Caution: shutter speeds may be too long! If your camera cannot handle such a slow shutter speed in manual mode (in some models, shutter speed is limited to 30 seconds), carefully increase the ISO.

Focusing

The next problem is focusing. It is automatically impossible to focus on the dark sky at night. And in the viewfinder, most likely, nothing is visible at all. We do this: we find distant lights on the horizon (they are almost always and everywhere) and try to manually focus on them. You can take a few control shots and, if necessary, correct focusing. If the foreground appears in the frame (and what kind of landscape is without a foreground?), Then it makes sense to focus on it, having previously lit it with a flashlight.

She is spinning!

In a stream of endless deeds and everyday worries, we often forget about such simple things as the rotation of the earth. Stars in the sky never stand in one place. They are constantly moving relative to the earth. Although each rule has its own exceptions. The North Star nevertheless shifts the least during the day. And approximately you can say that it stands still. And all the rest – revolve around her. In short exposures this is not visible, but in long exposures – perfectly noticeable! If you want to get point-stars in the picture, then try to shoot at relatively short shutter speeds. If you want dashes instead of dots, increase the shutter speed.

“The rule of six hundred”

There is an empirical rule that allows you to determine the shutter speed at which the stars in the frame begin to turn from dots to dashes due to the rotation of the earth. It is called the “six hundred rule.”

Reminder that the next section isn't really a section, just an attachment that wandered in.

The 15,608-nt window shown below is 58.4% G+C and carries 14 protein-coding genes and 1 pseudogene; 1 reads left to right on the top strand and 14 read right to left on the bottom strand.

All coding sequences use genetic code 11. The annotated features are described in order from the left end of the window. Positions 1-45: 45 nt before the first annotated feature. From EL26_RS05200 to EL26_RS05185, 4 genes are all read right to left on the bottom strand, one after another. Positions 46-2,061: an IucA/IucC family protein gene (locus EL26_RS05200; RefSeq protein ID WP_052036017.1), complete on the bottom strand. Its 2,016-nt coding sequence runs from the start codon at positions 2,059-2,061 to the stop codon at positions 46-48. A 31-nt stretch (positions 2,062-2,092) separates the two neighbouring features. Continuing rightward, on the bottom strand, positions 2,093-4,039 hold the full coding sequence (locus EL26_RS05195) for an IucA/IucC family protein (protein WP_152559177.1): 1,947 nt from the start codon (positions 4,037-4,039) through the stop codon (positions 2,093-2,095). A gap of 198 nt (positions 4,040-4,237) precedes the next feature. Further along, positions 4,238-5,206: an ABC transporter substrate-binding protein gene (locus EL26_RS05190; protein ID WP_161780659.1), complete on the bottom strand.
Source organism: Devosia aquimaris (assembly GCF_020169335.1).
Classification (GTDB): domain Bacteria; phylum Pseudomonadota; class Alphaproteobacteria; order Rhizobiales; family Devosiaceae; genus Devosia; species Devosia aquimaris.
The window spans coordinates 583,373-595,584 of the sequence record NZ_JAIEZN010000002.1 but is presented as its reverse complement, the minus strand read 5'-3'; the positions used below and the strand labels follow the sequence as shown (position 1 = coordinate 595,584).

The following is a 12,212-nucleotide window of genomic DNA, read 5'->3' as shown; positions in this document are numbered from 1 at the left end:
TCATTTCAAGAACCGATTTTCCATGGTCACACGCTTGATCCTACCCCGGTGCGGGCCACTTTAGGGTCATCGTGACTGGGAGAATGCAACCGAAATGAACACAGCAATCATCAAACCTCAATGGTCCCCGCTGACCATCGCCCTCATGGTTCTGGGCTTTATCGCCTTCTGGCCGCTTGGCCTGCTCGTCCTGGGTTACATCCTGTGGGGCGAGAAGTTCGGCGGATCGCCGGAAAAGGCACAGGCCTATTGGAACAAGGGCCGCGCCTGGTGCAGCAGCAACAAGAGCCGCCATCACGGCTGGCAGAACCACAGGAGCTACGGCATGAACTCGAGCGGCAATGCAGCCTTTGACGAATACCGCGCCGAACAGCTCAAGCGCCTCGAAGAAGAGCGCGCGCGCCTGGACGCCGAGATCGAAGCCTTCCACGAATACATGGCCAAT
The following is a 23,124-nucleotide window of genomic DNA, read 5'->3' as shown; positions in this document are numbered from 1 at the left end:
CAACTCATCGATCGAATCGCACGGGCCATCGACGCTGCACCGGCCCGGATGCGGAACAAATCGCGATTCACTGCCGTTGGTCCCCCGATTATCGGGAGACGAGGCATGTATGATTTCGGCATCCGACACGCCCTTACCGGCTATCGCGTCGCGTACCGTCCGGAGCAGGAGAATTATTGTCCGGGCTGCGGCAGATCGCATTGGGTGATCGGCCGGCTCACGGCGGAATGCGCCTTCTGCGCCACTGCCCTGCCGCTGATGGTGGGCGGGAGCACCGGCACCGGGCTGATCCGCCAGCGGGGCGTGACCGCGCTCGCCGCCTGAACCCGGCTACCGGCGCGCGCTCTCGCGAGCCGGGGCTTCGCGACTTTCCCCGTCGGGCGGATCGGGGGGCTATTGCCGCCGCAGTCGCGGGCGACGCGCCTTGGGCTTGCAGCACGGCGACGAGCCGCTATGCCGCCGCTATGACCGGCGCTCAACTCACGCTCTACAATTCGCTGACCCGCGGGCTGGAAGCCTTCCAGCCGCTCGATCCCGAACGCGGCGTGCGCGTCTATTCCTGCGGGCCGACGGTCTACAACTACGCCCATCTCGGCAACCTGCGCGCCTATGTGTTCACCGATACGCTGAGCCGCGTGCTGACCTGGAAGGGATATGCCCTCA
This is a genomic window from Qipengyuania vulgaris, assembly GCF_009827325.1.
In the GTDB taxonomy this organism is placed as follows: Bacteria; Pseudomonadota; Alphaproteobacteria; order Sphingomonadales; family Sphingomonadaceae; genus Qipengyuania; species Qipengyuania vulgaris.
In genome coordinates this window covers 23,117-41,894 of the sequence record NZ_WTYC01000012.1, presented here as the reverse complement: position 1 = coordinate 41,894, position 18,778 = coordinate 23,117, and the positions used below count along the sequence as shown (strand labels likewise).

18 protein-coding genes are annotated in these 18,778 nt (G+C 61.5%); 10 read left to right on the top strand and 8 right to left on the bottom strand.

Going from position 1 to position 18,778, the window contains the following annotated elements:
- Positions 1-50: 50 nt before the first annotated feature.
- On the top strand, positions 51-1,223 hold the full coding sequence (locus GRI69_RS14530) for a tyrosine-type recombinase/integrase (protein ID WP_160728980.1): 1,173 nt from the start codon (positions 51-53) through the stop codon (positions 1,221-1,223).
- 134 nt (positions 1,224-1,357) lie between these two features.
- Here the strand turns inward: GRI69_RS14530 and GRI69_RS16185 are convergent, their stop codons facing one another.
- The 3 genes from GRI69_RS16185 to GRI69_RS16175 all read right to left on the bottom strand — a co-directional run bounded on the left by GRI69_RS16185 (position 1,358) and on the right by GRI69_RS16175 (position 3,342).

Divide the number 600 by the equivalent focal length of your lens, and you will get the length of the corresponding shutter speed in seconds. For a 16 mm fish eye, for example, shutter speeds of up to 37 s can be used. And for a whale lens with a wide-angle position of 18 mm, it is better not to exceed the value of 20 s.

When it’s completely dark

In some cases, we manage to get so far from civilization that the light of its cities is not visible at all in the sky. In this case, we have a chance to capture the spectacular milky way. Feel free to set the maximum allowable shutter speed, open the aperture a little wider and try to increase the ISO. Where the human eye saw just a dark sky, the camera sees much more!

Add light

You have not forgotten about the flashlight? You can highlight the details of the foreground with it. You can use color filters to achieve multi-colored illumination.

Star tracks

I wrote a little higher that you can capture the movement of stars at a slow shutter speed. And if the shutter speed is very long? In fact, there will be many problems: from overheating the matrix to the need to close the diaphragm strongly. And if you want to shoot the movement of stars in the sky, it’s better to take a few dozen frames from one place with a shutter speed of about 15-30 seconds, and then glue them automatically into one picture using the simple and free Startrails program.

Navigation